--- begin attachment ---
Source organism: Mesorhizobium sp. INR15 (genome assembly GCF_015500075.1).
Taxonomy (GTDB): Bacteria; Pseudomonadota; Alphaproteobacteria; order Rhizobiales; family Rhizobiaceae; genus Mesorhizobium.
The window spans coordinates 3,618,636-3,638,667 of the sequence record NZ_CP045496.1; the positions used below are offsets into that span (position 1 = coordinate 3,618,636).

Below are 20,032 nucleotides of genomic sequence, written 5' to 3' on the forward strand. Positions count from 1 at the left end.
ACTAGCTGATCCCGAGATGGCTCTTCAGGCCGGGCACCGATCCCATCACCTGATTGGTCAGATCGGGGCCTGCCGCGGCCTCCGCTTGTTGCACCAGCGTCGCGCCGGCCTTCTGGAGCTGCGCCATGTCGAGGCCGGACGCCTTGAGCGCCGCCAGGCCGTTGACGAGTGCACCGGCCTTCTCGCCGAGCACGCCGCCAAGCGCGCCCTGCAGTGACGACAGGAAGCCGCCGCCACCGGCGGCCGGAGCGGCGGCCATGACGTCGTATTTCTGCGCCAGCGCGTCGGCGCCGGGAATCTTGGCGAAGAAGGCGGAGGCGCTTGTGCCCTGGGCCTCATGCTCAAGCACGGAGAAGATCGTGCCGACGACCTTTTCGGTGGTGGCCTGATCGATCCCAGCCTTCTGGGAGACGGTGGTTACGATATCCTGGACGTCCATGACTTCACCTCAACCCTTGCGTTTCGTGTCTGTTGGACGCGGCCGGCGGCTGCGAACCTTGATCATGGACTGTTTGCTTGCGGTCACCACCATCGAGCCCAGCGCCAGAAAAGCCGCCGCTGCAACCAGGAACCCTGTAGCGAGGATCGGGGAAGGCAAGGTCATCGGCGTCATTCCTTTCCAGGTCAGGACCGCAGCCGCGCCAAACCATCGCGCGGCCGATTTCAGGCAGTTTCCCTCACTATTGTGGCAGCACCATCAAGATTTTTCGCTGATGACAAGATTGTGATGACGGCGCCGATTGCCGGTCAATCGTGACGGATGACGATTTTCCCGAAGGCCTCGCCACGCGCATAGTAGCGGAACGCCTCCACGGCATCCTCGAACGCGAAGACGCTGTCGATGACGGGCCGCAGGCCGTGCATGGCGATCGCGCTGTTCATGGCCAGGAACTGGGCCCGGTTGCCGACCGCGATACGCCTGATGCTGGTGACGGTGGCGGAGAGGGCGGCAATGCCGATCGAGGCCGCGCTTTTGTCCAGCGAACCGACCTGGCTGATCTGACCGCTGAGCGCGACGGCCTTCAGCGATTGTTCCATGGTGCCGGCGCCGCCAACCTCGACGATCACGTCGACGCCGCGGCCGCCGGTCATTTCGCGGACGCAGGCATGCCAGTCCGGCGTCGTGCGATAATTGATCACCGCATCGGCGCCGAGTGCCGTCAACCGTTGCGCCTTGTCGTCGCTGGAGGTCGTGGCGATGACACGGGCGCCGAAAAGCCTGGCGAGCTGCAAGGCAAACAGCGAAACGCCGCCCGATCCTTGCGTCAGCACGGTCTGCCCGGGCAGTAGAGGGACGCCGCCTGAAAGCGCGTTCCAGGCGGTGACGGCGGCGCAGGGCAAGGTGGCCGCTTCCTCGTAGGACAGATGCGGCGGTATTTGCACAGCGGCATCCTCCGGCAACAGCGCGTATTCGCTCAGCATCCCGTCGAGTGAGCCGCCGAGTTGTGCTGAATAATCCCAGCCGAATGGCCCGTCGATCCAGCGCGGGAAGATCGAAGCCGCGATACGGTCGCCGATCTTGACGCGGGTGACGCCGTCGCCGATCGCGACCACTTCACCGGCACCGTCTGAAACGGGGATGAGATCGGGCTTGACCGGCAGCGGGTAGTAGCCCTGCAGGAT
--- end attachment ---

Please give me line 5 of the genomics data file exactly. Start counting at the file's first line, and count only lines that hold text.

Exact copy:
ACTAGCTGATCCCGAGATGGCTCTTCAGGCCGGGCACCGATCCCATCACCTGATTGGTCAGATCGGGGCCTGCCGCGGCCTCCGCTTGTTGCACCAGCGTCGCGCCGGCCTTCTGGAGCTGCGCCATGTCGAGGCCGGACGCCTTGAGCGCCGCCAGGCCGTTGACGAGTGCACCGGCCTTCTCGCCGAGCACGCCGCCAAGCGCGCCCTGCAGTGACGACAGGAAGCCGCCGCCACCGGCGGCCGGAGCGGCGGCCATGACGTCGTATTTCTGCGCCAGCGCGTCGGCGCCGGGAATCTTGGCGAAGAAGGCGGAGGCGCTTGTGCCCTGGGCCTCATGCTCAAGCACGGAGAAGATCGTGCCGACGACCTTTTCGGTGGTGGCCTGATCGATCCCAGCCTTCTGGGAGACGGTGGTTACGATATCCTGGACGTCCATGACTTCACCTCAACCCTTGCGTTTCGTGTCTGTTGGACGCGGCCGGCGGCTGCGAACCTTGATCATGGACTGTTTGCTTGCGGTCACCACCATCGAGCCCAGCGCCAGAAAAGCCGCCGCTGCAACCAGGAACCCTGTAGCGAGGATCGGGGAAGGCAAGGTCATCGGCGTCATTCCTTTCCAGGTCAGGACCGCAGCCGCGCCAAACCATCGCGCGGCCGATTTCAGGCAGTTTCCCTCACTATTGTGGCAGCACCATCAAGATTTTTCGCTGATGACAAGATTGTGATGACGGCGCCGATTGCCGGTCAATCGTGACGGATGACGATTTTCCCGAAGGCCTCGCCACGCGCATAGTAGCGGAACGCCTCCACGGCATCCTCGAACGCGAAGACGCTGTCGATGACGGGCCGCAGGCCGTGCATGGCGATCGCGCTGTTCATGGCCAGGAACTGGGCCCGGTTGCCGACCGCGATACGCCTGATGCTGGTGACGGTGGCGGAGAGGGCGGCAATGCCGATCGAGGCCGCGCTTTTGTCCAGCGAACCGACCTGGCTGATCTGACCGCTGAGCGCGACGGCCTTCAGCGATTGTTCCATGGTGCCGGCGCCGCCAACCTCGACGATCACGTCGACGCCGCGGCCGCCGGTCATTTCGCGGACGCAGGCATGCCAGTCCGGCGTCGTGCGATAATTGATCACCGCATCGGCGCCGAGTGCCGTCAACCGTTGCGCCTTGTCGTCGCTGGAGGTCGTGGCGATGACACGGGCGCCGAAAAGCCTGGCGAGCTGCAAGGCAAACAGCGAAACGCCGCCCGATCCTTGCGTCAGCACGGTCTGCCCGGGCAGTAGAGGGACGCCGCCTGAAAGCGCGTTCCAGGCGGTGACGGCGGCGCAGGGCAAGGTGGCCGCTTCCTCGTAGGACAGATGCGGCGGTATTTGCACAGCGGCATCCTCCGGCAACAGCGCGTATTCGCTCAGCATCCCGTCGAGTGAGCCGCCGAGTTGTGCTGAATAATCCCAGCCGAATGGCCCGTCGATCCAGCGCGGGAAGATCGAAGCCGCGATACGGTCGCCGATCTTGACGCGGGTGACGCCGTCGCCGATCGCGACCACTTCACCGGCACCGTCTGAAACGGGGATGAGATCGGGCTTGACCGGCAGCGGGTAGTAGCCCTGCAGGAT